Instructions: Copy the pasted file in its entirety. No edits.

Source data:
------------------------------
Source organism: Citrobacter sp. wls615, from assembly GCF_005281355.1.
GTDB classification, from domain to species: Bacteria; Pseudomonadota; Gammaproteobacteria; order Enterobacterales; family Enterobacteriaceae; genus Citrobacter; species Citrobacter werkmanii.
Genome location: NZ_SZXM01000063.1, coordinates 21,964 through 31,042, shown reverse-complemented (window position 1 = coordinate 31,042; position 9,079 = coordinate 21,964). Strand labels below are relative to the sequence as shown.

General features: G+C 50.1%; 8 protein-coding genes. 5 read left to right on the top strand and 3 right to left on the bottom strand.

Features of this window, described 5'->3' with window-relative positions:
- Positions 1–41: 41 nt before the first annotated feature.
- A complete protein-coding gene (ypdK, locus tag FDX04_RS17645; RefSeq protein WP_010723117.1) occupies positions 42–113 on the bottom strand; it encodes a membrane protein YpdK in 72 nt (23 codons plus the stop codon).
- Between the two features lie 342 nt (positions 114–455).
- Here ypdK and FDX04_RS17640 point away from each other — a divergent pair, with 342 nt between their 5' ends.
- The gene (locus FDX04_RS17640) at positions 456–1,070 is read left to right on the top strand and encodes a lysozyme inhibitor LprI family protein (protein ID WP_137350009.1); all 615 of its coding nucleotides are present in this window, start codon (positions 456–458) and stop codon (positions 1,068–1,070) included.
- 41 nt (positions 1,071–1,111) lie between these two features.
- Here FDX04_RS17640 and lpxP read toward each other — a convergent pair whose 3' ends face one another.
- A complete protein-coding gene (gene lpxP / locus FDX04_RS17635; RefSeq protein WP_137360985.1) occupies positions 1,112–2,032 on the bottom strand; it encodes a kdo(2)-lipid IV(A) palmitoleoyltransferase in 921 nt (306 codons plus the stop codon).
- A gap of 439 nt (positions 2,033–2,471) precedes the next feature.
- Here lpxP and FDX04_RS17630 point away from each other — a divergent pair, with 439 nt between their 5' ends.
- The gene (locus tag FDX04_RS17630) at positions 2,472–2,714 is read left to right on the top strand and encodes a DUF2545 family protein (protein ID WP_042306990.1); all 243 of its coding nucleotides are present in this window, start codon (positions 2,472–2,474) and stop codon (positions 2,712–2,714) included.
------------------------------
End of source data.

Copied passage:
Source organism: Citrobacter sp. wls615, from assembly GCF_005281355.1.
GTDB classification, from domain to species: Bacteria; Pseudomonadota; Gammaproteobacteria; order Enterobacterales; family Enterobacteriaceae; genus Citrobacter; species Citrobacter werkmanii.
Genome location: NZ_SZXM01000063.1, coordinates 21,964 through 31,042, shown reverse-complemented (window position 1 = coordinate 31,042; position 9,079 = coordinate 21,964). Strand labels below are relative to the sequence as shown.

General features: G+C 50.1%; 8 protein-coding genes. 5 read left to right on the top strand and 3 right to left on the bottom strand.

Features of this window, described 5'->3' with window-relative positions:
- Positions 1–41: 41 nt before the first annotated feature.
- A complete protein-coding gene (ypdK, locus tag FDX04_RS17645; RefSeq protein WP_010723117.1) occupies positions 42–113 on the bottom strand; it encodes a membrane protein YpdK in 72 nt (23 codons plus the stop codon).
- Between the two features lie 342 nt (positions 114–455).
- Here ypdK and FDX04_RS17640 point away from each other — a divergent pair, with 342 nt between their 5' ends.
- The gene (locus FDX04_RS17640) at positions 456–1,070 is read left to right on the top strand and encodes a lysozyme inhibitor LprI family protein (protein ID WP_137350009.1); all 615 of its coding nucleotides are present in this window, start codon (positions 456–458) and stop codon (positions 1,068–1,070) included.
- 41 nt (positions 1,071–1,111) lie between these two features.
- Here FDX04_RS17640 and lpxP read toward each other — a convergent pair whose 3' ends face one another.
- A complete protein-coding gene (gene lpxP / locus FDX04_RS17635; RefSeq protein WP_137360985.1) occupies positions 1,112–2,032 on the bottom strand; it encodes a kdo(2)-lipid IV(A) palmitoleoyltransferase in 921 nt (306 codons plus the stop codon).
- A gap of 439 nt (positions 2,033–2,471) precedes the next feature.
- Here lpxP and FDX04_RS17630 point away from each other — a divergent pair, with 439 nt between their 5' ends.
- The gene (locus tag FDX04_RS17630) at positions 2,472–2,714 is read left to right on the top strand and encodes a DUF2545 family protein (protein ID WP_042306990.1); all 243 of its coding nucleotides are present in this window, start codon (positions 2,472–2,474) and stop codon (positions 2,712–2,714) included.